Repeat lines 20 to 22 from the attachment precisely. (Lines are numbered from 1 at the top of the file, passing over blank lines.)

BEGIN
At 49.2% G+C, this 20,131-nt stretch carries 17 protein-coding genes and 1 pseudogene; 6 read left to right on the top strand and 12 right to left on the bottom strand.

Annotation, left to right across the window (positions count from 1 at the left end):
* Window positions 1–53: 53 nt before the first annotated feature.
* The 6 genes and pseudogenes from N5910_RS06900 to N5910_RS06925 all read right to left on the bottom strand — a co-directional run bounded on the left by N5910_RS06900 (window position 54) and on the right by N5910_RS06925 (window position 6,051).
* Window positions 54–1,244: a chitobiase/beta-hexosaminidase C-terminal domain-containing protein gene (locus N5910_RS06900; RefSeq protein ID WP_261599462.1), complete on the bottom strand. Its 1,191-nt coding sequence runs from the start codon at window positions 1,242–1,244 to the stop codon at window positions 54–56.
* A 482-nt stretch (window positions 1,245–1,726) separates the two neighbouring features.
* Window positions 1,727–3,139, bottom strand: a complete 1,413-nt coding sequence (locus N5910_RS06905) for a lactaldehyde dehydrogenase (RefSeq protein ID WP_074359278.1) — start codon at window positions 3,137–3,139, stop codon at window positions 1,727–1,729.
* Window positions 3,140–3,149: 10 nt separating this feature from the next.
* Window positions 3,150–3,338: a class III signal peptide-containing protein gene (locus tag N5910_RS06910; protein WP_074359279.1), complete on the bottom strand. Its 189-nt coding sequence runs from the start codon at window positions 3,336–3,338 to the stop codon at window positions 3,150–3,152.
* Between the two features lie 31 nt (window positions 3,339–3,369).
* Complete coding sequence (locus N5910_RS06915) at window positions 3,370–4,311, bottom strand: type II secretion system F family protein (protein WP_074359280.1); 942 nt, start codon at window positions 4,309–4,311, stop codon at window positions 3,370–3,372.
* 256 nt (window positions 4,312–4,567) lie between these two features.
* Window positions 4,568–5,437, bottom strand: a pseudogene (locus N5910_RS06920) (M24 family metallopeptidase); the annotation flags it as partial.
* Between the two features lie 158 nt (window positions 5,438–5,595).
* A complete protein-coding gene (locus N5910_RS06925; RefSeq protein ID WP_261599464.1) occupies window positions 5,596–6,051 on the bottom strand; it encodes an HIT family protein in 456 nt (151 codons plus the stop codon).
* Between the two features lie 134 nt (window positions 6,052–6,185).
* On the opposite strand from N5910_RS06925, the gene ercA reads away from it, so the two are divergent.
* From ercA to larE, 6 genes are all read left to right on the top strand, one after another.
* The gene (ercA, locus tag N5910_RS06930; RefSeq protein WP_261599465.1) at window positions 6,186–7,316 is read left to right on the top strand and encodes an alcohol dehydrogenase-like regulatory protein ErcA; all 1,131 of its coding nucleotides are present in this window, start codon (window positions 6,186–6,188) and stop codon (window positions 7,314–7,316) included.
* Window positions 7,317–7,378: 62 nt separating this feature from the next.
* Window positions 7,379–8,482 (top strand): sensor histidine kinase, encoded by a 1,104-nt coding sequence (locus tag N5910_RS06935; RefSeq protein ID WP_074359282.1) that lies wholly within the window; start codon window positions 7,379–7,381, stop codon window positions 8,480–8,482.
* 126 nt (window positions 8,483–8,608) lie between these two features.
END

* Window positions 7,317–7,378: 62 nt separating this feature from the next.
* Window positions 7,379–8,482 (top strand): sensor histidine kinase, encoded by a 1,104-nt coding sequence (locus tag N5910_RS06935; RefSeq protein ID WP_074359282.1) that lies wholly within the window; start codon window positions 7,379–7,381, stop codon window positions 8,480–8,482.
* 126 nt (window positions 8,483–8,608) lie between these two features.